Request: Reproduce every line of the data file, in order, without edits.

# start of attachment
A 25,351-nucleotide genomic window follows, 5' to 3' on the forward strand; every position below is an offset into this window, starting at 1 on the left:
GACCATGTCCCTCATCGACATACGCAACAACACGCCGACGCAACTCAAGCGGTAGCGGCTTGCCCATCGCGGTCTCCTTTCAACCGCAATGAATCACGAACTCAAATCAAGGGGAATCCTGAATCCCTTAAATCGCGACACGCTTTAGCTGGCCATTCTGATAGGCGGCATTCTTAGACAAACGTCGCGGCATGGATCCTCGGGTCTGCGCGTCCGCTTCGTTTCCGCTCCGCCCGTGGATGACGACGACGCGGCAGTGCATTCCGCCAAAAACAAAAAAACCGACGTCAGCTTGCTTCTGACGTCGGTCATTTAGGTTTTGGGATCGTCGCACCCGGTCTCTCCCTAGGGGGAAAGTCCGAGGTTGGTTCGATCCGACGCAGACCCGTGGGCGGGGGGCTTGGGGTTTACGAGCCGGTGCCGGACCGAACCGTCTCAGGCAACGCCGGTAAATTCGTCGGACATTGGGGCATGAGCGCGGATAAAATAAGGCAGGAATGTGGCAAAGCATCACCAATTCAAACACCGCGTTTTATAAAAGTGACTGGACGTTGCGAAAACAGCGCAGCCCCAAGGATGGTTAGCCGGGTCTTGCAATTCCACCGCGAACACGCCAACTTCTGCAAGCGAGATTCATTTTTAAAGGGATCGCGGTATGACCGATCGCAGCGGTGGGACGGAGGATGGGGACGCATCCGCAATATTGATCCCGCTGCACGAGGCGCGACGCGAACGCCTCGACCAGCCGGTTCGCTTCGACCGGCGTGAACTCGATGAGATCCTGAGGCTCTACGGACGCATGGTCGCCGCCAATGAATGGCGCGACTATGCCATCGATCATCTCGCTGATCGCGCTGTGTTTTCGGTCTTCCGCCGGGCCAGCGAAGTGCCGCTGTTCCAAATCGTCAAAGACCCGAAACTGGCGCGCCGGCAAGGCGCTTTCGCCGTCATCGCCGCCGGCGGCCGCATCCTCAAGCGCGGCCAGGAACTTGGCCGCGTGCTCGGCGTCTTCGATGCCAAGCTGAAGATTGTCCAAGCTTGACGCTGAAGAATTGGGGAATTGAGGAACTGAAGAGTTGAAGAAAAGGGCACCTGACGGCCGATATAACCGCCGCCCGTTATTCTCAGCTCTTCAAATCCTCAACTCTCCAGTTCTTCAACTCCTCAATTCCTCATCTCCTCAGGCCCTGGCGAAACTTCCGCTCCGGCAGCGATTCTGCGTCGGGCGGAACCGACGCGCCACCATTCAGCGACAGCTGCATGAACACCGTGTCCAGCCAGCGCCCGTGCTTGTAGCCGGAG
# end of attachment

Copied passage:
A 25,351-nucleotide genomic window follows, 5' to 3' on the forward strand; every position below is an offset into this window, starting at 1 on the left:
GACCATGTCCCTCATCGACATACGCAACAACACGCCGACGCAACTCAAGCGGTAGCGGCTTGCCCATCGCGGTCTCCTTTCAACCGCAATGAATCACGAACTCAAATCAAGGGGAATCCTGAATCCCTTAAATCGCGACACGCTTTAGCTGGCCATTCTGATAGGCGGCATTCTTAGACAAACGTCGCGGCATGGATCCTCGGGTCTGCGCGTCCGCTTCGTTTCCGCTCCGCCCGTGGATGACGACGACGCGGCAGTGCATTCCGCCAAAAACAAAAAAACCGACGTCAGCTTGCTTCTGACGTCGGTCATTTAGGTTTTGGGATCGTCGCACCCGGTCTCTCCCTAGGGGGAAAGTCCGAGGTTGGTTCGATCCGACGCAGACCCGTGGGCGGGGGGCTTGGGGTTTACGAGCCGGTGCCGGACCGAACCGTCTCAGGCAACGCCGGTAAATTCGTCGGACATTGGGGCATGAGCGCGGATAAAATAAGGCAGGAATGTGGCAAAGCATCACCAATTCAAACACCGCGTTTTATAAAAGTGACTGGACGTTGCGAAAACAGCGCAGCCCCAAGGATGGTTAGCCGGGTCTTGCAATTCCACCGCGAACACGCCAACTTCTGCAAGCGAGATTCATTTTTAAAGGGATCGCGGTATGACCGATCGCAGCGGTGGGACGGAGGATGGGGACGCATCCGCAATATTGATCCCGCTGCACGAGGCGCGACGCGAACGCCTCGACCAGCCGGTTCGCTTCGACCGGCGTGAACTCGATGAGATCCTGAGGCTCTACGGACGCATGGTCGCCGCCAATGAATGGCGCGACTATGCCATCGATCATCTCGCTGATCGCGCTGTGTTTTCGGTCTTCCGCCGGGCCAGCGAAGTGCCGCTGTTCCAAATCGTCAAAGACCCGAAACTGGCGCGCCGGCAAGGCGCTTTCGCCGTCATCGCCGCCGGCGGCCGCATCCTCAAGCGCGGCCAGGAACTTGGCCGCGTGCTCGGCGTCTTCGATGCCAAGCTGAAGATTGTCCAAGCTTGACGCTGAAGAATTGGGGAATTGAGGAACTGAAGAGTTGAAGAAAAGGGCACCTGACGGCCGATATAACCGCCGCCCGTTATTCTCAGCTCTTCAAATCCTCAACTCTCCAGTTCTTCAACTCCTCAATTCCTCATCTCCTCAGGCCCTGGCGAAACTTCCGCTCCGGCAGCGATTCTGCGTCGGGCGGAACCGACGCGCCACCATTCAGCGACAGCTGCATGAACACCGTGTCCAGCCAGCGCCCGTGCTTGTAGCCGGAG